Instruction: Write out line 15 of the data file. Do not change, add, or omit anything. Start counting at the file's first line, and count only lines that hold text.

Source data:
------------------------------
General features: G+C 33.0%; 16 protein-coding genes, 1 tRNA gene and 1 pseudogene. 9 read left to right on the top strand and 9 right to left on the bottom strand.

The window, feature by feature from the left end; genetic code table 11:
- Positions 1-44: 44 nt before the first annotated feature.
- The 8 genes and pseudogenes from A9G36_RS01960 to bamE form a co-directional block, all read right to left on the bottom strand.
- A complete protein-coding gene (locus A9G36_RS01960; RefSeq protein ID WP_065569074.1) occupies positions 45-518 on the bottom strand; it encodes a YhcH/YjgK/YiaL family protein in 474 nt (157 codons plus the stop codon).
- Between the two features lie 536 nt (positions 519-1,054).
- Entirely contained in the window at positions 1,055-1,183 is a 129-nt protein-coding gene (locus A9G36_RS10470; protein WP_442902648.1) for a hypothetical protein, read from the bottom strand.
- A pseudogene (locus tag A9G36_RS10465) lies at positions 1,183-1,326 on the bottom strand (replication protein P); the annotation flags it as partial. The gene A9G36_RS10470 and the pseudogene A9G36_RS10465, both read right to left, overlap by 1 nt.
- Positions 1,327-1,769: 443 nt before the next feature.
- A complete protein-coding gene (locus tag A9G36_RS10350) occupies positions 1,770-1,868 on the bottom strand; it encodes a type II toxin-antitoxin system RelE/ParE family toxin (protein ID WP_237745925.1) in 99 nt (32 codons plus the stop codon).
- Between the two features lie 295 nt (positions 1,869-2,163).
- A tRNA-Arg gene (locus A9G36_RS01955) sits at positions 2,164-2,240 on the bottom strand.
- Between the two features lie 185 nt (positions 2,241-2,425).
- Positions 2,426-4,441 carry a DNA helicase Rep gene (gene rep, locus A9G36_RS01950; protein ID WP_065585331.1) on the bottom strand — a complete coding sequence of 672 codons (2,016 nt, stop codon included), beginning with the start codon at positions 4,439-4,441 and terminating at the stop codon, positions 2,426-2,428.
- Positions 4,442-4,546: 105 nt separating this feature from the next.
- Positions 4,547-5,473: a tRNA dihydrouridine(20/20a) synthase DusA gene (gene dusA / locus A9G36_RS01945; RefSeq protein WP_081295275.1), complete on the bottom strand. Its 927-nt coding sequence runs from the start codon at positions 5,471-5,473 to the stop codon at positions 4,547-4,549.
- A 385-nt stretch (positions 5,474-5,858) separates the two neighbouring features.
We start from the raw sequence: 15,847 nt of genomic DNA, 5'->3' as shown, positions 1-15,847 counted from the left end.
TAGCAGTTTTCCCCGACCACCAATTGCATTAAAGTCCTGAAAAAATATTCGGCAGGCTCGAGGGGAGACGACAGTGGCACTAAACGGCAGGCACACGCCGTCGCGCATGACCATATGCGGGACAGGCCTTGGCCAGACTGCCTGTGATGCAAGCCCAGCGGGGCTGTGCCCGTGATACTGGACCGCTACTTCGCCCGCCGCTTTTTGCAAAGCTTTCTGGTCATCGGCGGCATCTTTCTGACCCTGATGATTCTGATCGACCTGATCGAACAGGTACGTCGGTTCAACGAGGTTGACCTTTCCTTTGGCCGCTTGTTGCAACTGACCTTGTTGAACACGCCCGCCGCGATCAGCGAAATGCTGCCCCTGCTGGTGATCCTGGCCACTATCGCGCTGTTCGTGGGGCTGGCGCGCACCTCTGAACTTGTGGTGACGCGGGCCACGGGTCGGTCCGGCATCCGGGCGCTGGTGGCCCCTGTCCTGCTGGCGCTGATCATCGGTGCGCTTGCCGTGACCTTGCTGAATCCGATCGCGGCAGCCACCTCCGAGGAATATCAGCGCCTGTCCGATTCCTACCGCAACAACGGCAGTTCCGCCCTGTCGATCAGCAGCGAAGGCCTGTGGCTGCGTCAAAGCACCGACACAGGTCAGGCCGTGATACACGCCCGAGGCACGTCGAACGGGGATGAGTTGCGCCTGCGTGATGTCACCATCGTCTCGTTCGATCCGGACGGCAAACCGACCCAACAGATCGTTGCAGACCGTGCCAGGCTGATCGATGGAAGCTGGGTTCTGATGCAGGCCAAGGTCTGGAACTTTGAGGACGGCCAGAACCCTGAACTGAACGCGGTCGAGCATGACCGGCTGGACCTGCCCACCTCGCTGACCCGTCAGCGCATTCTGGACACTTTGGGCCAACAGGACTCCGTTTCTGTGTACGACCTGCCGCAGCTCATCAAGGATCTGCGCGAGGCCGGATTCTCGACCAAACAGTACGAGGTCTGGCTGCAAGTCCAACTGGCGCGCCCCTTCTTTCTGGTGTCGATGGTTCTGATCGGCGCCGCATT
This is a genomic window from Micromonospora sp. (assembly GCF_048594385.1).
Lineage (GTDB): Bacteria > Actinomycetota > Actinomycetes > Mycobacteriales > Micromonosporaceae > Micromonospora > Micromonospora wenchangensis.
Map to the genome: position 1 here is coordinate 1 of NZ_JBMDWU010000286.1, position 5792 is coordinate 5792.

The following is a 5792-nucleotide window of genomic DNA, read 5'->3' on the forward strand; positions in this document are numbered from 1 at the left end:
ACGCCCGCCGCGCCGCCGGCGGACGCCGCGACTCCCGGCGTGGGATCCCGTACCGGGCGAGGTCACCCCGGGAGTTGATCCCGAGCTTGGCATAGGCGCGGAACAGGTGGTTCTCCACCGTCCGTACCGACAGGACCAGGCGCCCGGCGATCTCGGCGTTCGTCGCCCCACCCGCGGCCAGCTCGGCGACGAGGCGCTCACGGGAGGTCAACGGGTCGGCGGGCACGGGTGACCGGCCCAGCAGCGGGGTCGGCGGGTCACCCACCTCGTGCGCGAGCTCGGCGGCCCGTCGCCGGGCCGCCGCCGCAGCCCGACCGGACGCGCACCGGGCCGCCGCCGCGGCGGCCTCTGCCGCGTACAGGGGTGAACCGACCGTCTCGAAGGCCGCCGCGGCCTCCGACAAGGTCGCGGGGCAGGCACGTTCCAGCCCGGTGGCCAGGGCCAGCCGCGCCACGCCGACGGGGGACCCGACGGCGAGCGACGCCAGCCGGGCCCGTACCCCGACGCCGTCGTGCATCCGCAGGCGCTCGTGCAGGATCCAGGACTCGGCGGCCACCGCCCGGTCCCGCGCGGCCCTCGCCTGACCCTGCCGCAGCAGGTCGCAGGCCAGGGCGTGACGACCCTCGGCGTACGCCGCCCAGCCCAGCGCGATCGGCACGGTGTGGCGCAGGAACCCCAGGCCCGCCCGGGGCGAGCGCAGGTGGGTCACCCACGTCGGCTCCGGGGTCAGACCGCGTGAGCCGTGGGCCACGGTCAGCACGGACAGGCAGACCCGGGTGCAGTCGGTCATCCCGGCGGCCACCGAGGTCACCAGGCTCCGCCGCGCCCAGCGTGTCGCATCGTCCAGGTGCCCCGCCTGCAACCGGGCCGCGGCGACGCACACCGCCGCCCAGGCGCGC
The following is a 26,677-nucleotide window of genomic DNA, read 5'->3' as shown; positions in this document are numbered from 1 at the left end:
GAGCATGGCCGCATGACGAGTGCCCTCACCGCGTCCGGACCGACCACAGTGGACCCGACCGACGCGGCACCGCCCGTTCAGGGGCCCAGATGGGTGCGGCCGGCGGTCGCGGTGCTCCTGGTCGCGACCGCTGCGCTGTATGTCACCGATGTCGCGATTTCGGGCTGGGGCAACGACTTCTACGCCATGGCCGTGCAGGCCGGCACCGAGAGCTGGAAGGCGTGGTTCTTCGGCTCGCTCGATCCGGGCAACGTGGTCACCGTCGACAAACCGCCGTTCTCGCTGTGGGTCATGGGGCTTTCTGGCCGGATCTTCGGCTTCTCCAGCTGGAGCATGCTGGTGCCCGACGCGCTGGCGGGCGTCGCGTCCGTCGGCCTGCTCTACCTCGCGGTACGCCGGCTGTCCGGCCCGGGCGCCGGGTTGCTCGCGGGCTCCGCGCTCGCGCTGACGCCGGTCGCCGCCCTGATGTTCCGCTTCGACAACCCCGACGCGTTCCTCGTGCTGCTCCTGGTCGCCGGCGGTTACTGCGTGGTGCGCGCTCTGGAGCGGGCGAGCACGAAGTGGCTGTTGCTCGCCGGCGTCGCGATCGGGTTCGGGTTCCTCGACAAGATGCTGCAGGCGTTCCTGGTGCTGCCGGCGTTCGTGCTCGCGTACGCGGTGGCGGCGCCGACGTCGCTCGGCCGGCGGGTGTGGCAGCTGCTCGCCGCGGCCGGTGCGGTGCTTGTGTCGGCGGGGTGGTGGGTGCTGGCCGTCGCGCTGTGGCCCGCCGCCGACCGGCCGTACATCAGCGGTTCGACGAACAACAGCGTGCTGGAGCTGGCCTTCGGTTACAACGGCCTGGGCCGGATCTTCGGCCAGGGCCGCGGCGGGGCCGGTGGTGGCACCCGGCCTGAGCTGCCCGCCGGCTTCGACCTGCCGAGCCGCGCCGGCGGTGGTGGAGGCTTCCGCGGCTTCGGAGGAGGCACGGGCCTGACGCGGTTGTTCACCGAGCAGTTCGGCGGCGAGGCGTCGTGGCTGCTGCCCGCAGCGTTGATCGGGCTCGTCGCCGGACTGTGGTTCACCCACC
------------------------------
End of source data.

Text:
- Positions 4,442-4,546: 105 nt separating this feature from the next.